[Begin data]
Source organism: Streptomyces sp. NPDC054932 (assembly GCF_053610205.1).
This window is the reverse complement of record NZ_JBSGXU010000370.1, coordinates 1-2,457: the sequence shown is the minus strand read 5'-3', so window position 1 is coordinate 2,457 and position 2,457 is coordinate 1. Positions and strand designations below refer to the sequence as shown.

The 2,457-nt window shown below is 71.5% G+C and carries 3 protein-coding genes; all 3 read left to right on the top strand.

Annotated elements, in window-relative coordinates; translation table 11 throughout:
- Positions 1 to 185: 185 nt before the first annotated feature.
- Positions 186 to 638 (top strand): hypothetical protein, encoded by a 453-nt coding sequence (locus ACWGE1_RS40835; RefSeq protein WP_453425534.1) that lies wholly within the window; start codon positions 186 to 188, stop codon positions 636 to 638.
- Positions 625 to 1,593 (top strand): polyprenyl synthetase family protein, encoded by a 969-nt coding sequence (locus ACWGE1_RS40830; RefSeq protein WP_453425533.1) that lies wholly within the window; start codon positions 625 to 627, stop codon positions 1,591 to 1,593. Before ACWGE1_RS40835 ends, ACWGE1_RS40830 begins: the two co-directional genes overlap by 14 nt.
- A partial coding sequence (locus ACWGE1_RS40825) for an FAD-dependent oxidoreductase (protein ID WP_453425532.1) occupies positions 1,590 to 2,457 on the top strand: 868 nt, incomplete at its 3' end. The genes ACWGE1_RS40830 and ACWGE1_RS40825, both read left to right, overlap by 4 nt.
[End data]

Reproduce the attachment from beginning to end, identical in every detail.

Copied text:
Source organism: Streptomyces sp. NPDC054932 (assembly GCF_053610205.1).
This window is the reverse complement of record NZ_JBSGXU010000370.1, coordinates 1-2,457: the sequence shown is the minus strand read 5'-3', so window position 1 is coordinate 2,457 and position 2,457 is coordinate 1. Positions and strand designations below refer to the sequence as shown.

The 2,457-nt window shown below is 71.5% G+C and carries 3 protein-coding genes; all 3 read left to right on the top strand.

Annotated elements, in window-relative coordinates; translation table 11 throughout:
- Positions 1 to 185: 185 nt before the first annotated feature.
- Positions 186 to 638 (top strand): hypothetical protein, encoded by a 453-nt coding sequence (locus ACWGE1_RS40835; RefSeq protein WP_453425534.1) that lies wholly within the window; start codon positions 186 to 188, stop codon positions 636 to 638.
- Positions 625 to 1,593 (top strand): polyprenyl synthetase family protein, encoded by a 969-nt coding sequence (locus ACWGE1_RS40830; RefSeq protein WP_453425533.1) that lies wholly within the window; start codon positions 625 to 627, stop codon positions 1,591 to 1,593. Before ACWGE1_RS40835 ends, ACWGE1_RS40830 begins: the two co-directional genes overlap by 14 nt.
- A partial coding sequence (locus ACWGE1_RS40825) for an FAD-dependent oxidoreductase (protein ID WP_453425532.1) occupies positions 1,590 to 2,457 on the top strand: 868 nt, incomplete at its 3' end. The genes ACWGE1_RS40830 and ACWGE1_RS40825, both read left to right, overlap by 4 nt.